Credit card companies are rebuilding customer satisfaction after a decline in 2021. But those who hold cards from American Express and Goldman Sachs are much happier than others, according to a recent J.D. Power survey of nearly 28,000 cardholders.
Changes that arose during the coronavirus pandemic drove dissatisfaction, giving lenders room to grow this year despite waning spending and a weakened economy.
In a press release, John Cabell, director of banking and payments intelligence at J.D. Power, says:
“Credit card issuers are doing a relatively good job of building strong customer relationships in a highly uncertain economic environment, but there are some very real concerns looming on the horizon. … It is going to become critically important for card issuers to improve product value and boost proactive support for a growing segment of financially stressed customers as we move into this next phase of the economic cycle.”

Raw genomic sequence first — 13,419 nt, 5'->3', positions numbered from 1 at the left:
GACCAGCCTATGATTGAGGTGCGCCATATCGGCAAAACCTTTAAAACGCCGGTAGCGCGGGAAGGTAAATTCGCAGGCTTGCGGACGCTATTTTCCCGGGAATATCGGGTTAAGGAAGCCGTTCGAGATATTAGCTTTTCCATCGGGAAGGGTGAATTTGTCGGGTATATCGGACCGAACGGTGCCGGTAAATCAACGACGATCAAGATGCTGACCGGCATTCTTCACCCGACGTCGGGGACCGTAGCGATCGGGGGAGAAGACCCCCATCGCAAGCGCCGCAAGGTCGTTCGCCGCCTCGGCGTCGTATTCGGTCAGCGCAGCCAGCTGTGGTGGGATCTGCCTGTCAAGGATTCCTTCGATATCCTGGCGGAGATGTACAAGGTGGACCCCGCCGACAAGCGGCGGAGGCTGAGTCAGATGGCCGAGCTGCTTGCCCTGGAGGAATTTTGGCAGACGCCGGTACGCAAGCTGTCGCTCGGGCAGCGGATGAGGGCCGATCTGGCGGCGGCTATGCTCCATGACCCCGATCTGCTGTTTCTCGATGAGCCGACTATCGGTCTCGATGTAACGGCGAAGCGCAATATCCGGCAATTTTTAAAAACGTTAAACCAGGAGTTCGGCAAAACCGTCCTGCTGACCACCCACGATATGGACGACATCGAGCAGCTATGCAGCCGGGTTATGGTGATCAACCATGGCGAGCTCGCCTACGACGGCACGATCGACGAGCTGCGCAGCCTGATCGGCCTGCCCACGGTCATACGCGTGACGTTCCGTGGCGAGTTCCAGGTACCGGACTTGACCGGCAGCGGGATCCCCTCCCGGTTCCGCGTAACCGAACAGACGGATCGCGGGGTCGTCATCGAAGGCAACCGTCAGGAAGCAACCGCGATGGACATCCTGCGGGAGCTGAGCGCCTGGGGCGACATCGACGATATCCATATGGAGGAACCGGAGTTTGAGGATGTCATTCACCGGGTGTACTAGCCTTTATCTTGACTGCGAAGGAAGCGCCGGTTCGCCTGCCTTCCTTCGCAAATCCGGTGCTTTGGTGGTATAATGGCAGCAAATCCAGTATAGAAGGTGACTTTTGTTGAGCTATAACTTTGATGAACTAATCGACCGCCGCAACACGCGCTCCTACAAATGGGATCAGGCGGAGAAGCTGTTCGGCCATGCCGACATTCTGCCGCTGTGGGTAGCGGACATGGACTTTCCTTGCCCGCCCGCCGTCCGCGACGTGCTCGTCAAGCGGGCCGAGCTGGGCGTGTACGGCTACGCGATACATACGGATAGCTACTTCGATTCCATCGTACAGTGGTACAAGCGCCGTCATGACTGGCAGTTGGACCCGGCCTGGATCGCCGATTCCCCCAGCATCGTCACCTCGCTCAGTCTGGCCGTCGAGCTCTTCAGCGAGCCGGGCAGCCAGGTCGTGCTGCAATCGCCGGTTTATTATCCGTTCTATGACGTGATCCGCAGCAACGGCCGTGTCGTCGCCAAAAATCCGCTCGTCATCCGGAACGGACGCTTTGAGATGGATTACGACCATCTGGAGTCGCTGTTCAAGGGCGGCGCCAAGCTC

Among national card issuers, two companies besides No. 1-ranked American Express earned customer satisfaction scores that exceed the average score among all national issuers included in the study. These top issuers, and their scores, are:
- American Express: 848 out of 1,000 points
- Discover: 841
- Bank of America: 818
USAA fared even better, with a score of 860, but was excluded from the ranking. (It only serves U.S. military members and their families.)
Among midsize issuers — defined as providers with fewer than 4 million credit card users — the companies besides No. 1-ranked Goldman Sachs that earned above-average customer satisfaction scores are:
- Goldman Sachs: 843 out of 1,000 points
- TD bank: 808
- Fifth Third: 806
- PNC (and BBVA): 806
- Regions Bank: 806
- Huntington: 804
- Citizens Bank: 801
Navy Federal Credit Union scored even higher — 876 out of 1,000 points — but was excluded from the ranking. (It’s only open to military members, veterans, U.S. Department of Defense employees and their family members.)
J.D. Power notes that overall rise in satisfaction comes mainly from higher scores on the factors of benefits and services, credit card terms and communication.
A growing majority of credit card users are considered “financially unhealthy,” J.D. Power notes. In other words, many consumers have a high spending to savings ratio, low credit worthiness, or fewer safety nets such as insurance coverage.
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